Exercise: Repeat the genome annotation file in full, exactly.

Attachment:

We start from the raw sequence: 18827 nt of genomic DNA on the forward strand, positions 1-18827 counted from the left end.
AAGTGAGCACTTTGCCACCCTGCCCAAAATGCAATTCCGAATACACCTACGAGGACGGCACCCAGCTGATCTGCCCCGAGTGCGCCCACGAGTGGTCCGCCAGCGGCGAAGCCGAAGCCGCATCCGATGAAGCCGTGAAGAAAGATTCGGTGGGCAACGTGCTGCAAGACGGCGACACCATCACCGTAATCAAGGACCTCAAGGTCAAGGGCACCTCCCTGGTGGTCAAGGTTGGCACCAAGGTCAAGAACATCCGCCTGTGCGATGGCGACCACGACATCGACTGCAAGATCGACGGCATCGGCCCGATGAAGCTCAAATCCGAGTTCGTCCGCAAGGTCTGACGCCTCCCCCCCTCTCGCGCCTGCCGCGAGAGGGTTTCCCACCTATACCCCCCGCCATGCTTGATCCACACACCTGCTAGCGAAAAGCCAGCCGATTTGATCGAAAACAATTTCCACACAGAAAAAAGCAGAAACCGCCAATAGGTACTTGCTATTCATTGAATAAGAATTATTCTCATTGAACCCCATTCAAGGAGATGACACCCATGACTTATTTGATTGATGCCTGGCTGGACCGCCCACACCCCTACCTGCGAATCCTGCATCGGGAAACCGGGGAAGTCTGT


We start from the raw sequence: 18827 nt of genomic DNA on the forward strand, positions 1-18827 counted from the left end.
AAGTGAGCACTTTGCCACCCTGCCCAAAATGCAATTCCGAATACACCTACGAGGACGGCACCCAGCTGATCTGCCCCGAGTGCGCCCACGAGTGGTCCGCCAGCGGCGAAGCCGAAGCCGCATCCGATGAAGCCGTGAAGAAAGATTCGGTGGGCAACGTGCTGCAAGACGGCGACACCATCACCGTAATCAAGGACCTCAAGGTCAAGGGCACCTCCCTGGTGGTCAAGGTTGGCACCAAGGTCAAGAACATCCGCCTGTGCGATGGCGACCACGACATCGACTGCAAGATCGACGGCATCGGCCCGATGAAGCTCAAATCCGAGTTCGTCCGCAAGGTCTGACGCCTCCCCCCCTCTCGCGCCTGCCGCGAGAGGGTTTCCCACCTATACCCCCCGCCATGCTTGATCCACACACCTGCTAGCGAAAAGCCAGCCGATTTGATCGAAAACAATTTCCACACAGAAAAAAGCAGAAACCGCCAATAGGTACTTGCTATTCATTGAATAAGAATTATTCTCATTGAACCCCATTCAAGGAGATGACACCCATGACTTATTTGATTGATGCCTGGCTGGACCGCCCACACCCCTACCTGCGAATCCTGCATCGGGAAACCGGGGAAGTCTGT